Changes in genes —such as mutations, duplications, or the appearance of new genes by horizontal transfer— then cause changes in phenotypes , and depending on whether these changes are beneficial, harmful or neutral in the environment in which the being develops. alive, the environment will select it or not.

Cultures, like living things, also evolve over time. Perhaps the most obvious example is languages: if a ninth-century Castilian nobleman or peasant were to ‘land’ in Spain today, he would have serious difficulty making himself understood.

Changes, alterations occur in common speech , either due to failures during learning, for comfort, due to the appearance of new terms, due to loans with other languages… in the same way that mutations, duplications or transfers occur in genes. horizontal from other living beings.

As was the case with genetic information, these changes in cultural information are subject to environmental pressure , produced by the same society and its individuals. Some variations may have a temporary root and then disappear – today almost nobody “moves the skeleton” as they did in the 80s -, and others are fixed in the culture and integrated, as a new adaptive trait would be integrated into a species . An example of this rooting can be, directly, the mere concept of ‘meme’.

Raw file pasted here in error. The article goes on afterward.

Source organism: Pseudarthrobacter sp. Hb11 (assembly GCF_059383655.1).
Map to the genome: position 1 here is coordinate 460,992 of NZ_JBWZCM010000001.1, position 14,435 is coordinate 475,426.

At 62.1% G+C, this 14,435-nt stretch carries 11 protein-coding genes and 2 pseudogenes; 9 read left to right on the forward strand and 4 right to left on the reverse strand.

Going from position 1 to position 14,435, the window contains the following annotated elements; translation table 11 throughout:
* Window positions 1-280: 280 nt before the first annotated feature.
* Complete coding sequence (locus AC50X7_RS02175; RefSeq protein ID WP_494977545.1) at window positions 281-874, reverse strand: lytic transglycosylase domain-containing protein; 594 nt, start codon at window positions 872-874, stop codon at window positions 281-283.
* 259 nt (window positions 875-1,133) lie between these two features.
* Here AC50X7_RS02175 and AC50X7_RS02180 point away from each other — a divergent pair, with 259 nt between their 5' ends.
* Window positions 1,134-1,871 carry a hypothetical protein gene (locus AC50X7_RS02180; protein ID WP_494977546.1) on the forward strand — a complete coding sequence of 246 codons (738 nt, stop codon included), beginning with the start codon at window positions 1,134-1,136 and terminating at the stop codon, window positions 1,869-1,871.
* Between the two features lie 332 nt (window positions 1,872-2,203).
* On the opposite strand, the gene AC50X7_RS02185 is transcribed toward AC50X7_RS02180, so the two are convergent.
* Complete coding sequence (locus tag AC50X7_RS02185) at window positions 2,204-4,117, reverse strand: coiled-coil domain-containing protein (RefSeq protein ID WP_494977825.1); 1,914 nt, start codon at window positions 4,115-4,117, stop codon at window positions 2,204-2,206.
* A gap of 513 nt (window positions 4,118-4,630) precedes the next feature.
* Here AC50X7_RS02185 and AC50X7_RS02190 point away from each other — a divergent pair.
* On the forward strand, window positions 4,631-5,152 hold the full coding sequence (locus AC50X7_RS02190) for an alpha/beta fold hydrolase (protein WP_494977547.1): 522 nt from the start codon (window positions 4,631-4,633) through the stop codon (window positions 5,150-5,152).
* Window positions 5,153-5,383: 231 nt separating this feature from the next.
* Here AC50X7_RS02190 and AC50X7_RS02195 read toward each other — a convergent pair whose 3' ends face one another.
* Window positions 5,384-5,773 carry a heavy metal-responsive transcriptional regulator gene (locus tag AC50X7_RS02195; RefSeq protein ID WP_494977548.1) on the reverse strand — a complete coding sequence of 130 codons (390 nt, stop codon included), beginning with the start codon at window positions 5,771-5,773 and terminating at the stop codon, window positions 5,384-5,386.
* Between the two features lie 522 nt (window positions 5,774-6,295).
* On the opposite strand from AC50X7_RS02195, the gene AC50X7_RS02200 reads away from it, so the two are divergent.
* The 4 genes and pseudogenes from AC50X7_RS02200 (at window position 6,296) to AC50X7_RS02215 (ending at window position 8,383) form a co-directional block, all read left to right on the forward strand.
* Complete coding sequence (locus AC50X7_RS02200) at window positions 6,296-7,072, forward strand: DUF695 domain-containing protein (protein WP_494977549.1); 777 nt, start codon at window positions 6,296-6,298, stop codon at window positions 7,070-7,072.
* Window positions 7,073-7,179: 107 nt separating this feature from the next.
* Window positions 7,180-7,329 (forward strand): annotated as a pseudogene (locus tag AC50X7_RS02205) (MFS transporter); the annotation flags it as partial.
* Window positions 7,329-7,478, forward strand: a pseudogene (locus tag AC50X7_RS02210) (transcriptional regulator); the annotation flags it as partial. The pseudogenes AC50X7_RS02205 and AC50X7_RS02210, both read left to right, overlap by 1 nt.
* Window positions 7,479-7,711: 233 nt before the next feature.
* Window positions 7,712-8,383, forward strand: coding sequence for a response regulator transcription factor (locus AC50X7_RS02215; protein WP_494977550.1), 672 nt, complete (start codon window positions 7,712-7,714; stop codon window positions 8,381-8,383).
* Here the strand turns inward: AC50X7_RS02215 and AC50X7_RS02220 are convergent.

La técnica para fabricar herramientas

The technique for making flint tools is a meme.

In educational and even academic terms, cultural evolution and biological evolution are analogous . It is very common that one is used as an example when trying to explain the other, or vice versa. Where we speak of genetic heritage, we have a cultural heritage; where we have species, we have cultures; and the phenotype of living beings is analogous to the cultural expressions of a society.

The term ‘meme’ was coined by the British biologist Richard Dawkins in his book The Selfish Gene , in 1976, in response to the need to find a term that would allow a cultural analogy to be established with respect to what the gene is in biology.